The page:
I lost my 38-year-old daughter this year to an accidental and deadly combination of drugs and alcohol. Laura was a vibrant, witty, and loving young woman who grew up in the Upper Valley and worked at the University of California as executive assistant to a dean. Highly intelligent and very accomplished, she was also a highly functional, very secretive addict.
I learned this only after she had died. I’m a career educator working with children and families, but I knew dangerously little about the power of addiction.
Not solely a behavioral problem, addiction is essentially a brain disease, a neurological disorder affecting reward and motivation centers. A person who uses heroin in combination with other drugs and alcohol, will experience potentially lethal cravings and symptoms.
Laura wasn’t a stereotypical junkie. She’d never lost a job, been arrested, broken with her family or stolen from anyone. She was meticulous, organized, and disciplined, and she’d achieved sobriety from alcohol and drugs for seven years. But in 2011, she confided to a friend that, having been sober for a while, she thought she could “drink again without getting hooked.”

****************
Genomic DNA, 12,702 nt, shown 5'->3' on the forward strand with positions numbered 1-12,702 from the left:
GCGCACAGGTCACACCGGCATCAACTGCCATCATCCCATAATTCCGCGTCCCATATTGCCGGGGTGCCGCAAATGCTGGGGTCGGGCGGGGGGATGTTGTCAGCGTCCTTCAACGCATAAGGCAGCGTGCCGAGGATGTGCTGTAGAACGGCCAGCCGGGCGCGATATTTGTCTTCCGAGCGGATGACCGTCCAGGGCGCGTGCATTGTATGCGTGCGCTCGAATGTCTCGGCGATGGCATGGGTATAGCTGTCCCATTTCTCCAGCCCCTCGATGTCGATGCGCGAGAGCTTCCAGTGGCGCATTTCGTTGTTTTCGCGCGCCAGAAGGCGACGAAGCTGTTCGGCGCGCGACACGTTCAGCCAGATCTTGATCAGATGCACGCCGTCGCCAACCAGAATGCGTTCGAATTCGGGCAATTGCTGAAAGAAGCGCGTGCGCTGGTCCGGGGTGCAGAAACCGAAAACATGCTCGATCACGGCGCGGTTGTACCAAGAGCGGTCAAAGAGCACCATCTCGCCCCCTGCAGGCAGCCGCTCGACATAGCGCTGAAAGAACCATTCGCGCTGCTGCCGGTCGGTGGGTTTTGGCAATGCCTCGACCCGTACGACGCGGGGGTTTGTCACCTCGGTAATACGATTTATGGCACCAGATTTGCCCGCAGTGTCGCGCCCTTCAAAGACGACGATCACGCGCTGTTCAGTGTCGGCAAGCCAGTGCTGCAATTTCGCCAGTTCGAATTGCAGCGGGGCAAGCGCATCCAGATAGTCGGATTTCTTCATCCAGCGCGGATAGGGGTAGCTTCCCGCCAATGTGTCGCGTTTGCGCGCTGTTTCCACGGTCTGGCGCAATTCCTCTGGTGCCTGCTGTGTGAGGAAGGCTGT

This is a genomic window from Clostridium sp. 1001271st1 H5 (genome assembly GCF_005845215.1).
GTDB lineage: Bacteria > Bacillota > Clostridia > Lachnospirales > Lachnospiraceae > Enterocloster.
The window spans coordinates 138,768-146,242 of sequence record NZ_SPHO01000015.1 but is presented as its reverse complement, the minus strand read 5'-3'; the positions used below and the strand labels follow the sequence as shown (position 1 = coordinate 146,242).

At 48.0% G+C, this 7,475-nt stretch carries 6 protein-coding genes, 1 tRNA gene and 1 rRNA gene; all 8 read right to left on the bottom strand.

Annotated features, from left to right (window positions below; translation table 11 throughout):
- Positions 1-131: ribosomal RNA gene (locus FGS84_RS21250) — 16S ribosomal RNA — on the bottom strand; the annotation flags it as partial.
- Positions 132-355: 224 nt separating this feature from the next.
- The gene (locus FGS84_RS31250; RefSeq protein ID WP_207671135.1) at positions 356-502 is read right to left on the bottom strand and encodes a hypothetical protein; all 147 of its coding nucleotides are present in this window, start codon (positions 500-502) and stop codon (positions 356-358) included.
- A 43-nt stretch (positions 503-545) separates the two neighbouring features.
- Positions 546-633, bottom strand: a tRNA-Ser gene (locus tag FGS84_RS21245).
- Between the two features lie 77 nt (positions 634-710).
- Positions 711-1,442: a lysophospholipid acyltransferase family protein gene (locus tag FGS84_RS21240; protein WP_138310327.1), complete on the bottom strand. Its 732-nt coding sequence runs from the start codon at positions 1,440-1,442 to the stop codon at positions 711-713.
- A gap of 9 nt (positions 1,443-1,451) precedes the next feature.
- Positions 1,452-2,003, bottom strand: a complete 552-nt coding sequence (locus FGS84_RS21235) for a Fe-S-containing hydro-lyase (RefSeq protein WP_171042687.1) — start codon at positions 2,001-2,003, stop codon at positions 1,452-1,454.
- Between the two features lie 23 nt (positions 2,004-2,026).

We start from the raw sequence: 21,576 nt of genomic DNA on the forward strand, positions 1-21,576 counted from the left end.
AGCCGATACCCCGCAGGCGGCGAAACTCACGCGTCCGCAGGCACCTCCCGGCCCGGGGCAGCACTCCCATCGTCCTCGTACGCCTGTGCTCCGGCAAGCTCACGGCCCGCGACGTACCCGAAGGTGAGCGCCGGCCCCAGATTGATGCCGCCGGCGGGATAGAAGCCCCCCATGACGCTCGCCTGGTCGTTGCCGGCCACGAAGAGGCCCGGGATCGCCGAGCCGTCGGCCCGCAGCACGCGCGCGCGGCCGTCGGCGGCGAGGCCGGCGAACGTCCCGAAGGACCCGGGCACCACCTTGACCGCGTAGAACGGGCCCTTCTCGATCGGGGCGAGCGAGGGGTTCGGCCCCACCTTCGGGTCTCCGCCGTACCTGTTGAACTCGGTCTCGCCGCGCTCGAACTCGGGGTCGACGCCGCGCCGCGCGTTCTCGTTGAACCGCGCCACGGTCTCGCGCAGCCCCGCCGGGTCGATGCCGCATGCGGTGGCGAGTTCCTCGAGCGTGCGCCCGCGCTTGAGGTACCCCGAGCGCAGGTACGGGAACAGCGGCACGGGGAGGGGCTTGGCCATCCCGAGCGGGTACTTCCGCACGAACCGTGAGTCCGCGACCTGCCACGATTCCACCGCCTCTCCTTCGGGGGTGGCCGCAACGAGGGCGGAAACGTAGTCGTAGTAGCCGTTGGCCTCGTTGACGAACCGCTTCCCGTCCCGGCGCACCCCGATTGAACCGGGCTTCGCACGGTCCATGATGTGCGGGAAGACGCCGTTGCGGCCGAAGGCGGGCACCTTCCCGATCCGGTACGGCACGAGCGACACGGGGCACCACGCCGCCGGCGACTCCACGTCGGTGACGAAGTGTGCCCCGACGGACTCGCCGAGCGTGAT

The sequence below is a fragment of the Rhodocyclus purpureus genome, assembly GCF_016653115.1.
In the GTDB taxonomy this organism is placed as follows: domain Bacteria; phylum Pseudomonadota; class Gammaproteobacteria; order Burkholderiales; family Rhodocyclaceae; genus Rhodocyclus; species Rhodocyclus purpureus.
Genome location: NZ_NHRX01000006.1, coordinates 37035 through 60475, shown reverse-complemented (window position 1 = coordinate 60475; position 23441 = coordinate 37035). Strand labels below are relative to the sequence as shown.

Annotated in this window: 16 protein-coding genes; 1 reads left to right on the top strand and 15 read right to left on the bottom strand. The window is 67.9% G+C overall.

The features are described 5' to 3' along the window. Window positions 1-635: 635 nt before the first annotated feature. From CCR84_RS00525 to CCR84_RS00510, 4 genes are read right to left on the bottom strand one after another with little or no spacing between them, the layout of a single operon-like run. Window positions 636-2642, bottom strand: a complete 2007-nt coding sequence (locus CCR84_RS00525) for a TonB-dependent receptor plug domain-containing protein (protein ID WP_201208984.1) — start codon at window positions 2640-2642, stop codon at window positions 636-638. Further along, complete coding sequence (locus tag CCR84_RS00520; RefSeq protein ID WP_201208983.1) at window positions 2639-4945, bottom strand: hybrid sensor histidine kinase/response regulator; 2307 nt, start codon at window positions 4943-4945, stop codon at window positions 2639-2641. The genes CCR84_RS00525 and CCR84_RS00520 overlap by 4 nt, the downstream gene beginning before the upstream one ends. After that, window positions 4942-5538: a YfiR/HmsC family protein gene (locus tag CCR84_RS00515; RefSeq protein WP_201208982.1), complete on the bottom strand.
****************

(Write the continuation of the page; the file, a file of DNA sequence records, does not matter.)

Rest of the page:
When the Berkeley coroner called to say that Laura’s death was suspicious, I couldn’t imagine it was drug related because I’d just spent time with her and seen how healthy and upbeat she’d appeared. I was blindsided and couldn’t reconcile the Laura I thought I knew with the Laura whose life and death had become a consummate mystery.
Those whose children have died in this way must confront not only the stark loss of someone we loved but also the stigma that accompanies this loss. We tend to judge parents, blame and imprison addicts, offer inadequate treatment, and under-fund recovery programs – when we should treat addiction as a chronic disease, and commit to finding and funding comprehensive, innovative treatment and rehabilitation strategies.
Awakening to the possibility that the next child to overdose could be our own is a thought so terrifying that our natural inclination is to turn away from it. But we need, instead, to lean directly into it with all our collective weight.
We must be vigilant, and never assume that children are safe and healthy just because they seem to be doing well. We must be unafraid to ask hard questions, share painful stories, and intervene if there’s even a suspicion of addiction.
As a mother, my fervent wish is that not one more life is lost to this terrible disease and not one more parent suffers such agony.
A longer version of this commentary originally appeared in the Valley News on Saturday, Oct. 10. Find it here.